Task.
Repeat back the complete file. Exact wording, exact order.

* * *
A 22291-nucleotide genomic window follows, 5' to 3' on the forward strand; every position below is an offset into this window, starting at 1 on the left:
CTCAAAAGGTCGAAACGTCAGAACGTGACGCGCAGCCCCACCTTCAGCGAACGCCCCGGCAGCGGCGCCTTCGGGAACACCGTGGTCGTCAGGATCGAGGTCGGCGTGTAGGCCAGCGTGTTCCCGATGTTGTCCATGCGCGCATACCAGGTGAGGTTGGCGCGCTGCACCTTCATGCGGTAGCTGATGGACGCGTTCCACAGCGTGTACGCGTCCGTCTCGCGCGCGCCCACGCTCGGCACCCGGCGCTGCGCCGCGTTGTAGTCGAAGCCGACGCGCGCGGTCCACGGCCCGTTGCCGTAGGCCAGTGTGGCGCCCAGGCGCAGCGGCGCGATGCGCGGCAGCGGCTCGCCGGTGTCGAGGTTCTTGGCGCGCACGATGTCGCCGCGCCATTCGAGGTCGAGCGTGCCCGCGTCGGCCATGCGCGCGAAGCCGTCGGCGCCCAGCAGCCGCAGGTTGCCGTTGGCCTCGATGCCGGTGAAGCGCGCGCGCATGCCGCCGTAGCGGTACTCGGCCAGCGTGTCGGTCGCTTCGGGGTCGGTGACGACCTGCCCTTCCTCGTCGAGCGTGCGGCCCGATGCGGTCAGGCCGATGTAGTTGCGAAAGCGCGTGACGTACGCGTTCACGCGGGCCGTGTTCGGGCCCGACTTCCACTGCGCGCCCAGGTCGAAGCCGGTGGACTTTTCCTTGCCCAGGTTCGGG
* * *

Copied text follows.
A 22291-nucleotide genomic window follows, 5' to 3' on the forward strand; every position below is an offset into this window, starting at 1 on the left:
CTCAAAAGGTCGAAACGTCAGAACGTGACGCGCAGCCCCACCTTCAGCGAACGCCCCGGCAGCGGCGCCTTCGGGAACACCGTGGTCGTCAGGATCGAGGTCGGCGTGTAGGCCAGCGTGTTCCCGATGTTGTCCATGCGCGCATACCAGGTGAGGTTGGCGCGCTGCACCTTCATGCGGTAGCTGATGGACGCGTTCCACAGCGTGTACGCGTCCGTCTCGCGCGCGCCCACGCTCGGCACCCGGCGCTGCGCCGCGTTGTAGTCGAAGCCGACGCGCGCGGTCCACGGCCCGTTGCCGTAGGCCAGTGTGGCGCCCAGGCGCAGCGGCGCGATGCGCGGCAGCGGCTCGCCGGTGTCGAGGTTCTTGGCGCGCACGATGTCGCCGCGCCATTCGAGGTCGAGCGTGCCCGCGTCGGCCATGCGCGCGAAGCCGTCGGCGCCCAGCAGCCGCAGGTTGCCGTTGGCCTCGATGCCGGTGAAGCGCGCGCGCATGCCGCCGTAGCGGTACTCGGCCAGCGTGTCGGTCGCTTCGGGGTCGGTGACGACCTGCCCTTCCTCGTCGAGCGTGCGGCCCGATGCGGTCAGGCCGATGTAGTTGCGAAAGCGCGTGACGTACGCGTTCACGCGGGCCGTGTTCGGGCCCGACTTCCACTGCGCGCCCAGGTCGAAGCCGGTGGACTTTTCCTTGCCCAGGTTCGGG